CDU Executive Editor
NEW YORK – Whether it is because of U.S. Bancorp Piper Jaffray's headquarters location in Minneapolis, Minnesota – arguably the center of the cardiovascular product universe – or because of its noted expertise in analyzing and raising funds for companies within that sector, many think of its annual health care investors conference as a "cardiology" conference.
While the Piper Jaffray gathering has substantially diversified in recent years and featured a big-time health care information, health care services and biotechnology presence at this year's conference, it was true to its device roots – and more specifically, the cardiovascular sector, with a nice mixture of the key players and emerging companies involved in that important area of the medical technology industry.
Among the big hitters presenting at the three-day gathering at The Pierre hotel in early February were Medtronic (Minneapolis, Minnesota), the cardiovascular sector colossus; Guidant (Indianapolis, Indiana), which in a few short years since being spun off from Eli Lilly and Co. (also Indianapolis) has emerged as a strong challenger to Medtronic; Boston Scientific (BSX; Natick, Massachusetts), which bills itself as the largest company in the world in interventional and catheter-based medical products; and St. Jude Medical (St. Paul, Minnesota), which dominates the heart valve segment.
Also presenting was Baxter International, which by mid-2000 will spin off its CardioVascular Group into a freestanding public company, Edwards Lifesciences (Irvine, California), that will be closing in on $1 billion in annual revenues even as it takes its first steps on its own.
The Piper Jaffray mix also included several smaller companies that are carving out interesting and potentially profitable market niches.
Medtronic CFO Robert Ryan, whose presentation touched on both his company's traditional cardiovascular business and its recent forays into several other sectors, said Medtronic is "winning in the marketplace," and noted that the company expects a continuation of its strong revenue growth, which averaged 18% a year during the 1990s and is expected to grow at 16% to 18% a year over the next 10 years.
In the cardiac rhythm management arena, the foundation upon which Medtronic was built, the company is following a co-morbidities strategy which he said "plays to our strength of market leadership in all five segments [bradycardia, tachycardia, atrial fibrillation, congestive heart failure and external defibrillators]." Medtronic is a huge player in the two largest segments, with what Ryan described as a 51% share of the bradycardia market (to what he said were St. Jude's 22% share and Guidant's 20% share), and a just less than 50% share of the tachycardia market (to Guidant's 40% share and St. Jude's 10% share).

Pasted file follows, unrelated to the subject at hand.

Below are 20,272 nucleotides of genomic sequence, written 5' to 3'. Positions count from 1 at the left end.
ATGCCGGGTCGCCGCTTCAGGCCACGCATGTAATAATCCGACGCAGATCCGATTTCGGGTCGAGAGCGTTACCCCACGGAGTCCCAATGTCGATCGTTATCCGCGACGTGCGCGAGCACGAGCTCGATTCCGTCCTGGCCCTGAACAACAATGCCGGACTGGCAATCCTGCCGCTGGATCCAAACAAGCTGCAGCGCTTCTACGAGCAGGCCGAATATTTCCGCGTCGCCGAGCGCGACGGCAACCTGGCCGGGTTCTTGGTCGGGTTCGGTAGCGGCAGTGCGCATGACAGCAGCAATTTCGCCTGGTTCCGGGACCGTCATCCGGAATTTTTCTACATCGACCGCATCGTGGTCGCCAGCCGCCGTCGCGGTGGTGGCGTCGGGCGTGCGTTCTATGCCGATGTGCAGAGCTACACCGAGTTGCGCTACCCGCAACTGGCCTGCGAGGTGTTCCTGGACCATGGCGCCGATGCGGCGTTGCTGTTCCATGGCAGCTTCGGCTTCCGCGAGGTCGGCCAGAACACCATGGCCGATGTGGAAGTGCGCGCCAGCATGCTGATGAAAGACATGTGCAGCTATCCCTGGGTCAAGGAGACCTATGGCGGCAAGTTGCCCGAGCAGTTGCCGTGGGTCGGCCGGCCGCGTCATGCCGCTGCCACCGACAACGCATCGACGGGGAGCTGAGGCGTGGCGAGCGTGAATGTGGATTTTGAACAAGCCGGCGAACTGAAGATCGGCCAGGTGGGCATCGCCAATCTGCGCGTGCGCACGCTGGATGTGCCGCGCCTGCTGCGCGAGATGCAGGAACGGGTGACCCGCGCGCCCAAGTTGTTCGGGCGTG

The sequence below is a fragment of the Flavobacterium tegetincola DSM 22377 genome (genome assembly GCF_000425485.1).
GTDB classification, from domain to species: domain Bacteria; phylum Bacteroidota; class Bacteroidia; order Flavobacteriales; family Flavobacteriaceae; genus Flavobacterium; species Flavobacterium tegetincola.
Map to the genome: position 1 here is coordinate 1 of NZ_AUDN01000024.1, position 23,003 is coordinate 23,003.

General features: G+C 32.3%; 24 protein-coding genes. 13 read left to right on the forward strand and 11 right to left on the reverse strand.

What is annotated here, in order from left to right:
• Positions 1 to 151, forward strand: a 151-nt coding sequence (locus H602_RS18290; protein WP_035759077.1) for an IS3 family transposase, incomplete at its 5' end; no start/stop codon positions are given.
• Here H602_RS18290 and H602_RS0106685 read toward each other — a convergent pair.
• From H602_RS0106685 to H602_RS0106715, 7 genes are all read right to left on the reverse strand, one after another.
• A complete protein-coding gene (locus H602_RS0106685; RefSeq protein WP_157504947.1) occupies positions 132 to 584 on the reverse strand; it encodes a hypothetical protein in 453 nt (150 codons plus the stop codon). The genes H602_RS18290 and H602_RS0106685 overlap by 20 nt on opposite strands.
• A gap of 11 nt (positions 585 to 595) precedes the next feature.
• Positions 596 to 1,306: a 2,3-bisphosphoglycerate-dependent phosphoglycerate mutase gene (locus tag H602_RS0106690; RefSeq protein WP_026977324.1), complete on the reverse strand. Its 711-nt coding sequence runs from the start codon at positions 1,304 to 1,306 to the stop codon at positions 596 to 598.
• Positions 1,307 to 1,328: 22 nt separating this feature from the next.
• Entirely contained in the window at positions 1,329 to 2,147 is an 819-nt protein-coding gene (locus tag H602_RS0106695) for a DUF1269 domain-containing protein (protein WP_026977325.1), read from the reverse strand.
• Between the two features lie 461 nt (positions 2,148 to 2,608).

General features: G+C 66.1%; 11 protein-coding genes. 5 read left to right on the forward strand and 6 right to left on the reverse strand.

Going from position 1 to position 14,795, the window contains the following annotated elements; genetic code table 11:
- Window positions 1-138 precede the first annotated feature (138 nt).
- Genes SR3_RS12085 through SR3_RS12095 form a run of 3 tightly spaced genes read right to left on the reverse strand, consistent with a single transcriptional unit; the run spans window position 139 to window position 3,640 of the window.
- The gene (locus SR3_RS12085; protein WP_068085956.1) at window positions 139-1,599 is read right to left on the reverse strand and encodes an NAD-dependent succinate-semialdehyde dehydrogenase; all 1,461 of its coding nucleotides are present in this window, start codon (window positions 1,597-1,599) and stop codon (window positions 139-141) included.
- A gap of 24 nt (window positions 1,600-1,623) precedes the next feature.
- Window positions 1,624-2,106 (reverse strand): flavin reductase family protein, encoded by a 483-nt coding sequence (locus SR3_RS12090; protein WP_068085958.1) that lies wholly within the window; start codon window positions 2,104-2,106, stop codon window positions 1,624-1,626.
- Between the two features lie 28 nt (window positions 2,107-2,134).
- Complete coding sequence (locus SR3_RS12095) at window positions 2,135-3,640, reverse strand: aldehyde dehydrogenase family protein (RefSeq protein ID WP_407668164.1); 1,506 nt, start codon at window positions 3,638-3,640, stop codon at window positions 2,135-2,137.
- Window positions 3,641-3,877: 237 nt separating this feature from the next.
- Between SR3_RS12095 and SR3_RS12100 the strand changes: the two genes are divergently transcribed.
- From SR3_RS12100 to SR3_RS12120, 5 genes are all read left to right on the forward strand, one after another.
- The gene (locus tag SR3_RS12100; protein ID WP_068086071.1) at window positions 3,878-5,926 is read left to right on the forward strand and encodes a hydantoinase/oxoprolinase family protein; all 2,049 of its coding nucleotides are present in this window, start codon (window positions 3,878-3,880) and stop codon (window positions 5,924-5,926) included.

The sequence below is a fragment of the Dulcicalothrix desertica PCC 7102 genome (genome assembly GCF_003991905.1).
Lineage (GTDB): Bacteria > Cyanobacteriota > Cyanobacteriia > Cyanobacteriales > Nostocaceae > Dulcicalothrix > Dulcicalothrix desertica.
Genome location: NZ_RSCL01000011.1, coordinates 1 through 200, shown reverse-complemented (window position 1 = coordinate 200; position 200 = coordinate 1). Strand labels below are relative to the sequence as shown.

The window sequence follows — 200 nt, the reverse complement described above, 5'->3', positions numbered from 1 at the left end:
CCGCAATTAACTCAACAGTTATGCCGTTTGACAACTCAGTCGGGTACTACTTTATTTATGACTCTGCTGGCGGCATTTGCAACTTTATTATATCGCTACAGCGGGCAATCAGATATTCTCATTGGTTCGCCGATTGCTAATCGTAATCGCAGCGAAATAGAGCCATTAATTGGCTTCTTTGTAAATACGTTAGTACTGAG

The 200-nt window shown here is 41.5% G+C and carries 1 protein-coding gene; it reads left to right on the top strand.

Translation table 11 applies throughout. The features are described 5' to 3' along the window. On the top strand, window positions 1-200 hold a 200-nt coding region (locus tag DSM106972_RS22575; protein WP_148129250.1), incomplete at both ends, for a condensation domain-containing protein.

He also cited the company's efforts in the vascular area, including cardiac stents from its AVE (Arterial Vascular Engineering; Santa Rosa, California) unit, abdominal aortic aneurysm grafts from AneuRx and the TALENT system from World Medical, which was an acquisition by AVE just prior to its own acquisition by Medtronic.
Ryan also touched on the big steps Medtronic has taken in recent years in the neurological and spinal sectors, referring to them as "businesses with tremendous growth potential."
But much of his focus was on the company's Vision 2010 plan, which is aimed at effective management of chronic diseases. Ryan described such efforts as "Medtronic's strategic imperative." He said chronic diseases account for 80% of U.S. health care spending, but said "the power of information technology and medical technology will lead the way" to a better quality of life for those afflicted.
Noting that "Medtronic will play a leading role" in the management of chronic diseases, Ryan described the Vision 2010 program as having three pillars:
1) Empowerment of the patient.
2) The information revolution.
3) Technology convergence.
He said the program "will augment medical technology with disease management." Medtronic's plans in that area are reflected in its recently announced alliance with Healtheon/WebMD (Atlanta, Georgia) involving a variety of initiatives, including what the company described as "development of an Internet system for disseminating information on medical products and treatments, as well as creating dedicated online health information channels for disease-focused communities." The $100 million investment by Medtronic over the next four years links the company with the hottest – and biggest – name in the burgeoning e-health arena.
Beyond the Vision 2010 initiative, what lies ahead for Medtronic? "We're better-positioned than ever before in our 50-year history," Ryan said, saying there is "a tremendous pipeline of products across the entire company."